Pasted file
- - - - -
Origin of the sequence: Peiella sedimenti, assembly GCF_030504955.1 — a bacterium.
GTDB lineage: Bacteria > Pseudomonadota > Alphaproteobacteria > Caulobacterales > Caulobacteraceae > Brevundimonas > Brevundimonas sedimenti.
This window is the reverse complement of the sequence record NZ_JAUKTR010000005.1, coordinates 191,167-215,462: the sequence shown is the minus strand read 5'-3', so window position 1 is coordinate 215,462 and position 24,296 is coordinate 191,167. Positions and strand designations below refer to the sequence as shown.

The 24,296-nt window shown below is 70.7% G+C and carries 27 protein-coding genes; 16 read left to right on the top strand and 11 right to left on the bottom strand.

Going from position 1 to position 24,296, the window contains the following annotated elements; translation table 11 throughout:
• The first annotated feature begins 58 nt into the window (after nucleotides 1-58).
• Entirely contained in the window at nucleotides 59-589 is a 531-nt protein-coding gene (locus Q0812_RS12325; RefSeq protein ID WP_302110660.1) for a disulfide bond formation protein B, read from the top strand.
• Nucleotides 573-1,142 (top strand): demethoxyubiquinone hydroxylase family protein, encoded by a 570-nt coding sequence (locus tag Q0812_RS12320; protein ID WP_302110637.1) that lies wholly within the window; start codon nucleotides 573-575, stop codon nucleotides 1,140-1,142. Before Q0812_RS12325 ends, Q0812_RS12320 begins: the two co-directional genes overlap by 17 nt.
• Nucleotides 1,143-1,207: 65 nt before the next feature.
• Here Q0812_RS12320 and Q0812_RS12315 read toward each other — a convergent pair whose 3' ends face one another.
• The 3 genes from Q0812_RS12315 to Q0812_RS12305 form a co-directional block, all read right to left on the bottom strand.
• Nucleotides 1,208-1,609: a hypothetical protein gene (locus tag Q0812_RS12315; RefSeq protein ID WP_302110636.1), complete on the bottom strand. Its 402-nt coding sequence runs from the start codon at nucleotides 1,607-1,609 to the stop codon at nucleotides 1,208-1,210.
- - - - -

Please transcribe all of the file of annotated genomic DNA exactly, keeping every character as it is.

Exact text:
Origin of the sequence: Peiella sedimenti, assembly GCF_030504955.1 — a bacterium.
GTDB lineage: Bacteria > Pseudomonadota > Alphaproteobacteria > Caulobacterales > Caulobacteraceae > Brevundimonas > Brevundimonas sedimenti.
This window is the reverse complement of the sequence record NZ_JAUKTR010000005.1, coordinates 191,167-215,462: the sequence shown is the minus strand read 5'-3', so window position 1 is coordinate 215,462 and position 24,296 is coordinate 191,167. Positions and strand designations below refer to the sequence as shown.

The 24,296-nt window shown below is 70.7% G+C and carries 27 protein-coding genes; 16 read left to right on the top strand and 11 right to left on the bottom strand.

Going from position 1 to position 24,296, the window contains the following annotated elements; translation table 11 throughout:
• The first annotated feature begins 58 nt into the window (after nucleotides 1-58).
• Entirely contained in the window at nucleotides 59-589 is a 531-nt protein-coding gene (locus Q0812_RS12325; RefSeq protein ID WP_302110660.1) for a disulfide bond formation protein B, read from the top strand.
• Nucleotides 573-1,142 (top strand): demethoxyubiquinone hydroxylase family protein, encoded by a 570-nt coding sequence (locus tag Q0812_RS12320; protein ID WP_302110637.1) that lies wholly within the window; start codon nucleotides 573-575, stop codon nucleotides 1,140-1,142. Before Q0812_RS12325 ends, Q0812_RS12320 begins: the two co-directional genes overlap by 17 nt.
• Nucleotides 1,143-1,207: 65 nt before the next feature.
• Here Q0812_RS12320 and Q0812_RS12315 read toward each other — a convergent pair whose 3' ends face one another.
• The 3 genes from Q0812_RS12315 to Q0812_RS12305 form a co-directional block, all read right to left on the bottom strand.
• Nucleotides 1,208-1,609: a hypothetical protein gene (locus tag Q0812_RS12315; RefSeq protein ID WP_302110636.1), complete on the bottom strand. Its 402-nt coding sequence runs from the start codon at nucleotides 1,607-1,609 to the stop codon at nucleotides 1,208-1,210.